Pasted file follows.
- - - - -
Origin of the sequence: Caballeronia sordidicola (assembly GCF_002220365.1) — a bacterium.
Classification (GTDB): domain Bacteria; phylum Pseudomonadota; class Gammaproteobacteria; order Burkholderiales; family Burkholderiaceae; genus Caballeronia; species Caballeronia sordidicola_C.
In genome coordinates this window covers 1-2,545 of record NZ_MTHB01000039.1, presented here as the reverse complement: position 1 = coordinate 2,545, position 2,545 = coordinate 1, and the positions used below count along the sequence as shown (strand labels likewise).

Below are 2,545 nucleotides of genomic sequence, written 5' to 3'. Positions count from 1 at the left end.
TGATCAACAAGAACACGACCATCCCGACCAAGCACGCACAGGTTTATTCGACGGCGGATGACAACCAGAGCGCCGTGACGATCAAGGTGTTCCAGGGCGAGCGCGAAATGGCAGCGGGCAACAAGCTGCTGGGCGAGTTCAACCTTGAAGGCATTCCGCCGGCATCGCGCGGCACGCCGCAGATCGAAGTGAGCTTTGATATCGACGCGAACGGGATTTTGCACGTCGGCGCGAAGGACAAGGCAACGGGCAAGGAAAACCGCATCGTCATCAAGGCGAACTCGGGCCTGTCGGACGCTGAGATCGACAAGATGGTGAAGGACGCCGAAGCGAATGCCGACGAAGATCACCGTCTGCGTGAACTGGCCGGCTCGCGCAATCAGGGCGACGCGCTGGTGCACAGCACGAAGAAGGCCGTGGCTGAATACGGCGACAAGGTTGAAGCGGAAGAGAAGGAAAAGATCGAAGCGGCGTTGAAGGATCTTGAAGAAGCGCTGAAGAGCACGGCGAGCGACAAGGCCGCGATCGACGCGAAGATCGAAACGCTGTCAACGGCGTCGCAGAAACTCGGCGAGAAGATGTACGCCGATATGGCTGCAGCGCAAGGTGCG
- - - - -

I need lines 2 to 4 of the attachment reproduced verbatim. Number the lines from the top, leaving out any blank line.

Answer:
Classification (GTDB): domain Bacteria; phylum Pseudomonadota; class Gammaproteobacteria; order Burkholderiales; family Burkholderiaceae; genus Caballeronia; species Caballeronia sordidicola_C.
In genome coordinates this window covers 1-2,545 of record NZ_MTHB01000039.1, presented here as the reverse complement: position 1 = coordinate 2,545, position 2,545 = coordinate 1, and the positions used below count along the sequence as shown (strand labels likewise).

Below are 2,545 nucleotides of genomic sequence, written 5' to 3'. Positions count from 1 at the left end.